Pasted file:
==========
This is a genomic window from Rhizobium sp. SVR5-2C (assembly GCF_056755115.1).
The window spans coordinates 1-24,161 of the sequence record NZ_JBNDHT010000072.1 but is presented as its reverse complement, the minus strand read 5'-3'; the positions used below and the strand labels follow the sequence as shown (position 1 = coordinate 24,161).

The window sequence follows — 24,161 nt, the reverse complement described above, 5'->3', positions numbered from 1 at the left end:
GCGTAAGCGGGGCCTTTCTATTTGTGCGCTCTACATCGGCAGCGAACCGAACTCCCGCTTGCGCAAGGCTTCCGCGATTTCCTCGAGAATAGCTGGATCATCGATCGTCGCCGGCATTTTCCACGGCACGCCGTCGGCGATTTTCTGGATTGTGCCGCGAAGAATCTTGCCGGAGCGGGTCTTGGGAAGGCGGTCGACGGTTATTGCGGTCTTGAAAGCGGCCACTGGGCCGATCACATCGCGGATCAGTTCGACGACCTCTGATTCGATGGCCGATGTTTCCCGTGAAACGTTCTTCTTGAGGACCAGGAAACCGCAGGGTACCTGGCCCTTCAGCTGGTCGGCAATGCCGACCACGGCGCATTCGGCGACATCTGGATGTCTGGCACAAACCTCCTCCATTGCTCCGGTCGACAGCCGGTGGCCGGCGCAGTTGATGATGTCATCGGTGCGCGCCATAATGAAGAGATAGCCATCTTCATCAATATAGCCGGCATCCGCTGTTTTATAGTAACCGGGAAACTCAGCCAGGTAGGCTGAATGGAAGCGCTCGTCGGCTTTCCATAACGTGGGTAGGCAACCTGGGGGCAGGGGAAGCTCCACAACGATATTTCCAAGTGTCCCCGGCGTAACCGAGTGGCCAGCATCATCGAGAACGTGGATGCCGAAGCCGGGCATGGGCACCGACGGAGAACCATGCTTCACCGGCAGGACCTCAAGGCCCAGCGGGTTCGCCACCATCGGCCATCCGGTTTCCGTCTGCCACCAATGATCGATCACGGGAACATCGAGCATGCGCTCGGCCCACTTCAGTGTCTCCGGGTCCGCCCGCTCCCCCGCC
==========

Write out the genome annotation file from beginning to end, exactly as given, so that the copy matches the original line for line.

This is a genomic window from Rhizobium sp. SVR5-2C (assembly GCF_056755115.1).
The window spans coordinates 1-24,161 of the sequence record NZ_JBNDHT010000072.1 but is presented as its reverse complement, the minus strand read 5'-3'; the positions used below and the strand labels follow the sequence as shown (position 1 = coordinate 24,161).

The window sequence follows — 24,161 nt, the reverse complement described above, 5'->3', positions numbered from 1 at the left end:
GCGTAAGCGGGGCCTTTCTATTTGTGCGCTCTACATCGGCAGCGAACCGAACTCCCGCTTGCGCAAGGCTTCCGCGATTTCCTCGAGAATAGCTGGATCATCGATCGTCGCCGGCATTTTCCACGGCACGCCGTCGGCGATTTTCTGGATTGTGCCGCGAAGAATCTTGCCGGAGCGGGTCTTGGGAAGGCGGTCGACGGTTATTGCGGTCTTGAAAGCGGCCACTGGGCCGATCACATCGCGGATCAGTTCGACGACCTCTGATTCGATGGCCGATGTTTCCCGTGAAACGTTCTTCTTGAGGACCAGGAAACCGCAGGGTACCTGGCCCTTCAGCTGGTCGGCAATGCCGACCACGGCGCATTCGGCGACATCTGGATGTCTGGCACAAACCTCCTCCATTGCTCCGGTCGACAGCCGGTGGCCGGCGCAGTTGATGATGTCATCGGTGCGCGCCATAATGAAGAGATAGCCATCTTCATCAATATAGCCGGCATCCGCTGTTTTATAGTAACCGGGAAACTCAGCCAGGTAGGCTGAATGGAAGCGCTCGTCGGCTTTCCATAACGTGGGTAGGCAACCTGGGGGCAGGGGAAGCTCCACAACGATATTTCCAAGTGTCCCCGGCGTAACCGAGTGGCCAGCATCATCGAGAACGTGGATGCCGAAGCCGGGCATGGGCACCGACGGAGAACCATGCTTCACCGGCAGGACCTCAAGGCCCAGCGGGTTCGCCACCATCGGCCATCCGGTTTCCGTCTGCCACCAATGATCGATCACGGGAACATCGAGCATGCGCTCGGCCCACTTCAGTGTCTCCGGGTCCGCCCGCTCCCCCGCC